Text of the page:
Pentagon investigating false alarm about missile attack on U.S. base in Germany
Defense officials are investigating what triggered a false emergency alert over the weekend at a major U.S. military base in Germany, where people were urged to take cover against an incoming missile strike.
"It's important that we find out what happened, for a lot of reasons," a Pentagon official told Just the News. "We don't want people getting needlessly alarmed, and we don't want them to be complacent in the face of a genuine alert."
The alarm was raised Saturday at the sprawling Ramstein Air Base in southwest Germany, when people were warned via loudspeakers that an attack was imminent.
Those who heard the warning took it seriously.
"I ran into the [base exchange] and started yelling at folks to take cover," one airman wrote on the base Facebook page. In another post he wrote: "When you hear this is not an exercise on the loud voice it makes our stomach knot up."
Commanders soon assured the approximately 55,000 people connected to the base that they were safe.
"Today, the Ramstein Air Base Command Post was notified via an alert notification system of a real-world missile launch in the European theater," officials wrote on Facebook on Saturday. "The Command Post followed proper procedure and provided timely and accurate notifications to personnel in the Kaiserslautern Military Community."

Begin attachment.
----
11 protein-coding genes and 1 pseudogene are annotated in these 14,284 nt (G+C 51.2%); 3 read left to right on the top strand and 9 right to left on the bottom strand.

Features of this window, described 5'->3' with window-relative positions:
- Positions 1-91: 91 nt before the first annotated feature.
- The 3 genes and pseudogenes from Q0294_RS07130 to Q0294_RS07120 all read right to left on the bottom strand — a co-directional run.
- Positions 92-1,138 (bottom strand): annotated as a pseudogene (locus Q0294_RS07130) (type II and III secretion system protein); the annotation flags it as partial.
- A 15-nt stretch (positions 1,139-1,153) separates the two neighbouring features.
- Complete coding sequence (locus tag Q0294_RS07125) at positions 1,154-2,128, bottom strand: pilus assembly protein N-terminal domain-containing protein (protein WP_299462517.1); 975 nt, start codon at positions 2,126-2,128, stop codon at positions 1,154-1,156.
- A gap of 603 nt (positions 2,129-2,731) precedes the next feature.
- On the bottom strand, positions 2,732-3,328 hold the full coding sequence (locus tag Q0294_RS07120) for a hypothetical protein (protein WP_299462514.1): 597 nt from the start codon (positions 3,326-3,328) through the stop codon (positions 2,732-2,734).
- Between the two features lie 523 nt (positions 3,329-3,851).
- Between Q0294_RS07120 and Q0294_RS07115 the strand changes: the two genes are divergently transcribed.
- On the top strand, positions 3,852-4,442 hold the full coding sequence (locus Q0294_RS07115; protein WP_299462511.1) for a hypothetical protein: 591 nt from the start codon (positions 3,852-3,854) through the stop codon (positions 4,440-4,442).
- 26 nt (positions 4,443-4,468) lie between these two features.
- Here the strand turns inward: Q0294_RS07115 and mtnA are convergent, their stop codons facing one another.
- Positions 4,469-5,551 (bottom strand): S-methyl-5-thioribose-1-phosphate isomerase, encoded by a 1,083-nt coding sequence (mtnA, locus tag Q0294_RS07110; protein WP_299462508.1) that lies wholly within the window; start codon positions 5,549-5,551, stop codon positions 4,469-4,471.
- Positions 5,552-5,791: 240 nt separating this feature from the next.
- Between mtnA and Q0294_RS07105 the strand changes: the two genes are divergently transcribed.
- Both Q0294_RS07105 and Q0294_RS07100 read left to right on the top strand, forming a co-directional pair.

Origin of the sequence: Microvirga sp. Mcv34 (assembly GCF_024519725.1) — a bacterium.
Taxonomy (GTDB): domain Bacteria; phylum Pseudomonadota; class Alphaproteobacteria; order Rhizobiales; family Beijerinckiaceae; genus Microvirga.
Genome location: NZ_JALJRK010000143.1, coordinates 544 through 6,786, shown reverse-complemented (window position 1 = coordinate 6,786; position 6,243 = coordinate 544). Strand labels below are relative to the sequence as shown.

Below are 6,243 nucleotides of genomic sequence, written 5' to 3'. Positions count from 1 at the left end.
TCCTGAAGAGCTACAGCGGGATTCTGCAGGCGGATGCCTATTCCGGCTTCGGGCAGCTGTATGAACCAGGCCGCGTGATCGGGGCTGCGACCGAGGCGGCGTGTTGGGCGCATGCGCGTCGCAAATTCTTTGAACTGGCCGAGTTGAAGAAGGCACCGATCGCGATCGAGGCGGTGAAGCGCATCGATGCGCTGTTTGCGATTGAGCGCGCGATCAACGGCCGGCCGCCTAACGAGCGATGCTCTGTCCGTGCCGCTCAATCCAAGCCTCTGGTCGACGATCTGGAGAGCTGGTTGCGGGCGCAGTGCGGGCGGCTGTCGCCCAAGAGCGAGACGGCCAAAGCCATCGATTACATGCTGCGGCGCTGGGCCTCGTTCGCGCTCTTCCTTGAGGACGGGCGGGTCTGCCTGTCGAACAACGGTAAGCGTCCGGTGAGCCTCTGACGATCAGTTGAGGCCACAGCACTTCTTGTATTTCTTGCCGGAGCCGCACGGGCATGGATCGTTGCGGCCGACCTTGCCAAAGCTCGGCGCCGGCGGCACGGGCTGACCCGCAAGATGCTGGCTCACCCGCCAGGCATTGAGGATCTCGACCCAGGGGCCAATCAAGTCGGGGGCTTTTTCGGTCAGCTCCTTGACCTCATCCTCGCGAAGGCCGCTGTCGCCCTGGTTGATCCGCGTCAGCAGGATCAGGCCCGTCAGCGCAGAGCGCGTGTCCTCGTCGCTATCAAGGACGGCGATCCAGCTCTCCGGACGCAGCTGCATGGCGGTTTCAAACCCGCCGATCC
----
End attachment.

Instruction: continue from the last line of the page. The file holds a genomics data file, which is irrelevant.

The launch actually was part of a training exercise, officials wrote in the post. "The situation is all clear."
Questions remain about the training exercise, and the warning system glitch that briefly created havoc on the facility that hosts a number of military organizations. Among other things, the base serves as headquarters for U.S. Air Forces in Europe, and is an installation for the North Atlantic Treaty Organization.
The Saturday warning most likely started with missile defense procedures at Schriever Air Force Base in Colorado, one military official told Just the News. Two possible scenarios could explain the false alarm, the official said.
In one scenario, the alarm was intended to be an exercise, but inadvertently wasn't labelled as such. "Someone may have sent across a training event, and forgot to include the part about this being a drill," the official said.
In another scenario, a U.S. satellite known as the SBIRS (space based infrared system) came into play. The SBIRS detects heat that can come from a number of earthbound sources, such as fires, airplane crashes - or missile launches. In the case of a missile launch, the system notifies a command center at Schriever Air Force Base, and includes an estimate of where the missile will hit.
The weekend alarm at Ramstein occurred while Russia completed a weeks-long large scale exercise of strategic nuclear forces, to include firing intercontinental test missiles from a submarine.
"It's possible the Russians launched a missile at a closed area in the ocean and were planning to shoot it down," the defense source said. "In the first few seconds it looks like it's headed for Germany. You very quickly get a better idea of its trajectory, and you can see where it's going. In the meantime, the alert has gone out."
Investigators currently are trying to decipher whether either of these scenarios - or any other - prompted the faulty alert.
The weekend alarm at Ramstein recalls a 2018 false emergency alert in Hawaii, when residents were warned that a missile was headed their way. The alert was sent by local officials, sparking 38 minutes of panic before it was cancelled.
The Hawaii alert later was found to be the result of human error.